NTSB investigators either traveled in support of this investigation or conducted a significant amount of investigative work without any travel, and used data obtained from various sources to prepare this aircraft accident report.
The purpose of the flight was to conduct low-level aerial surveying and photography. A review of Federal Aviation Administration air traffic radar data revealed that the airplane departed the airport in a southerly direction before turning west and then conducted two 360° turns. The airplane then proceeded northeast of the airport for about 4 miles before turning toward the southwest, overflying the intended photography area and continuing past Beach Lake. The airplane then turned east for about 2 miles before the radar track terminated. The airplane was found in a densely wooded area, and a postcrash fire ensued, which consumed a majority of the fuselage.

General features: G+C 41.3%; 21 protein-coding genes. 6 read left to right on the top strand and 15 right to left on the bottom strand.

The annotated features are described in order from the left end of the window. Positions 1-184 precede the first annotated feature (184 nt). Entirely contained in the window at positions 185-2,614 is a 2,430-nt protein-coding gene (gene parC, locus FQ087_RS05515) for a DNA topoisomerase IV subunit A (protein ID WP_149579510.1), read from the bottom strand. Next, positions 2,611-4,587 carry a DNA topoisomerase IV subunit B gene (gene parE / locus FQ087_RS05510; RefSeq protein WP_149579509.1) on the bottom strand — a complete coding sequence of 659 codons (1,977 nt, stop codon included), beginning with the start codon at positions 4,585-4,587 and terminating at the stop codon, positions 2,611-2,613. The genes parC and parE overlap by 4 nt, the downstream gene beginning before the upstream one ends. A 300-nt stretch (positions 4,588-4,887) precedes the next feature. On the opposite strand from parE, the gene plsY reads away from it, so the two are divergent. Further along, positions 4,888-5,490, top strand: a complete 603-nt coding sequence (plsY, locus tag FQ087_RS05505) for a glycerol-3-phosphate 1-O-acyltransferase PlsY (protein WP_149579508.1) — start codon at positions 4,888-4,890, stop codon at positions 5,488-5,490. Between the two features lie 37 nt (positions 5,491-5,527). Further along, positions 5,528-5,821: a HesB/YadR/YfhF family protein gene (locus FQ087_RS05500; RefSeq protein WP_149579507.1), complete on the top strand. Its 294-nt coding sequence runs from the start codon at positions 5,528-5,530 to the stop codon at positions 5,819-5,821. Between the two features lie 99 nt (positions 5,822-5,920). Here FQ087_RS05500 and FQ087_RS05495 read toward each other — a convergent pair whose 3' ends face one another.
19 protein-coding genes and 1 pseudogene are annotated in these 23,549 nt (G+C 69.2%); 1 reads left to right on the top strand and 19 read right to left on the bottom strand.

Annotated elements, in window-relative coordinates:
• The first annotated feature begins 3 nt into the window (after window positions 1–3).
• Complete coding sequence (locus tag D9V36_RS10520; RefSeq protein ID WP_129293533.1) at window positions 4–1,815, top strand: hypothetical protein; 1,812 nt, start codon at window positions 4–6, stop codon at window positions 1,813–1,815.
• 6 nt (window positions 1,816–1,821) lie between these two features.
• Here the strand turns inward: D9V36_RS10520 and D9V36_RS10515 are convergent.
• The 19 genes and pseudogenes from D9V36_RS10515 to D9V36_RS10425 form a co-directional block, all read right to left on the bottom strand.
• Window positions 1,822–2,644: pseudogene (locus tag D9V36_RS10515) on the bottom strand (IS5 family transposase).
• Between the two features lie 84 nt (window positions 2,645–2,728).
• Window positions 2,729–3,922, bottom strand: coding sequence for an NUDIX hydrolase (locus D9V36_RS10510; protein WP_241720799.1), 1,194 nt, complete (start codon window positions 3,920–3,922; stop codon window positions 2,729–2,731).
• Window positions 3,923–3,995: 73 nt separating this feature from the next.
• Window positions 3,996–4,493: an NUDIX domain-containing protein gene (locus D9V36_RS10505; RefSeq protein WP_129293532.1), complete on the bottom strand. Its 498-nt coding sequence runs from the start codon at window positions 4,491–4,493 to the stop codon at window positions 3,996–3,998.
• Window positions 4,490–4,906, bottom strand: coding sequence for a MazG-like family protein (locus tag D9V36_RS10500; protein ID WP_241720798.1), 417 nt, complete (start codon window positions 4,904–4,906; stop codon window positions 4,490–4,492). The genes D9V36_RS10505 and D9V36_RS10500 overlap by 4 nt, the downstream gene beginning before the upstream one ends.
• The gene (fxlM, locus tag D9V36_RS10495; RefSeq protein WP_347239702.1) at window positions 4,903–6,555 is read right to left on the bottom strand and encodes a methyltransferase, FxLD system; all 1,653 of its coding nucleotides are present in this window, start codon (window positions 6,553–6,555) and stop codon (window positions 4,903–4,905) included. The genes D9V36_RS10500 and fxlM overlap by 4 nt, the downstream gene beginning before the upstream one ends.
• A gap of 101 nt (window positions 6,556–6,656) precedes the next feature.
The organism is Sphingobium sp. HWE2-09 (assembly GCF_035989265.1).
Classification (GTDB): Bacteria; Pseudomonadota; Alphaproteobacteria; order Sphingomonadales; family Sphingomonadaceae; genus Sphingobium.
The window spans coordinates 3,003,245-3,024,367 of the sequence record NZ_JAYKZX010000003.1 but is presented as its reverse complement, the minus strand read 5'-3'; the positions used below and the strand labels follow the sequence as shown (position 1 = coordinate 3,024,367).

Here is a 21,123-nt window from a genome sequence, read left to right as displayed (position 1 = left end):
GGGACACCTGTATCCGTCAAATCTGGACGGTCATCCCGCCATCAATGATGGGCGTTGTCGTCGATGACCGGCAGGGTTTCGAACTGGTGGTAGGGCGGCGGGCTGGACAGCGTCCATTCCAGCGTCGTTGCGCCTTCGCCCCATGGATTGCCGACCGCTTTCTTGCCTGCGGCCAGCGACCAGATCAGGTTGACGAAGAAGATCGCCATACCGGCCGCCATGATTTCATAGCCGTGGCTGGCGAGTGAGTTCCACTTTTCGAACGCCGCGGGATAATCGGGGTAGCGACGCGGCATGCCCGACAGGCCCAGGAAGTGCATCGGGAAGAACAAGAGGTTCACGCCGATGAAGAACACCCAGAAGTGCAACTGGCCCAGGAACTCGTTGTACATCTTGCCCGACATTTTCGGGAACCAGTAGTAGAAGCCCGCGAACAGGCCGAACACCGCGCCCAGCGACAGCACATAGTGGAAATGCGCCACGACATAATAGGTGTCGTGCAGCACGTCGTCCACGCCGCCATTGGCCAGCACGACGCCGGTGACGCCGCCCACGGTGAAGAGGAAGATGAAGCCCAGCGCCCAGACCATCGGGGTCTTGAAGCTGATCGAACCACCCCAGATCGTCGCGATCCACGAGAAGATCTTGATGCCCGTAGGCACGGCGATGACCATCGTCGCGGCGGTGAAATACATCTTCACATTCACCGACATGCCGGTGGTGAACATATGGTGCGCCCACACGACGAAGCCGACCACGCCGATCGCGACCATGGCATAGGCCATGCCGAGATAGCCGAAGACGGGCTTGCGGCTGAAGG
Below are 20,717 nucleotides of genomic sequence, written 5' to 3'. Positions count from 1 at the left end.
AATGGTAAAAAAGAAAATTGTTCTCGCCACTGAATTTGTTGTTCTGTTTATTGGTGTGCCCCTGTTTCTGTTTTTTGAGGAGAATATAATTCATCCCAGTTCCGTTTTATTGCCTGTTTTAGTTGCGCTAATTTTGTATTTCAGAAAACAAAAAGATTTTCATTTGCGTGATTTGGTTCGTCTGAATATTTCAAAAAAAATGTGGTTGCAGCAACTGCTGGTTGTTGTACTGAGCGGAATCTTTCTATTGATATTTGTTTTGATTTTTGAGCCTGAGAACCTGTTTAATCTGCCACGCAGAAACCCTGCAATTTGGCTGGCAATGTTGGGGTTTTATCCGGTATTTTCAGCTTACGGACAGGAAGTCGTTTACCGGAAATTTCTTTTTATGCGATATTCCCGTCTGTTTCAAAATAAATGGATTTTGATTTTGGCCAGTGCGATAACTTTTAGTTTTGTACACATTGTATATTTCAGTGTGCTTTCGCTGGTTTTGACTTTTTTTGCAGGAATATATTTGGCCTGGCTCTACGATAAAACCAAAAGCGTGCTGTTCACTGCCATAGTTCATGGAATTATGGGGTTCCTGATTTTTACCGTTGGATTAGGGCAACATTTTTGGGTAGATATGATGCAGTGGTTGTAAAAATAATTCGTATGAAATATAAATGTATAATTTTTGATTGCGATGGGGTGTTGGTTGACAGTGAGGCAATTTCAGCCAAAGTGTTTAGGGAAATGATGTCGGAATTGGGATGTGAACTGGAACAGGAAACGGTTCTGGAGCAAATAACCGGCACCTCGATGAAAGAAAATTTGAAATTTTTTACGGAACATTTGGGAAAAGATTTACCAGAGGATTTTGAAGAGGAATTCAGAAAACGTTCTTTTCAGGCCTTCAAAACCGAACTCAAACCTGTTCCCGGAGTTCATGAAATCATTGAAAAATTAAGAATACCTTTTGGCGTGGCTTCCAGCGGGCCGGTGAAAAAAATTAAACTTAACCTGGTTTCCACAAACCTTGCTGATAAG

Examination of the wreckage revealed upward and aft crushing of the leading edge of the left horizontal stabilizer, and no scratching or gouging was found, consistent with an in-flight impact with a soft-bodied object. An examination of a complete feather found near the first pieces of debris and samples of organic material that contained several microscopic feather barbs and barbules taken from the left side of the airplane's fuselage and the tail section revealed that they were consistent with that of a Bald Eagle. Given this evidence, it is likely that the airplane impacted one or more eagles in flight and that the pilot subsequently lost airplane control.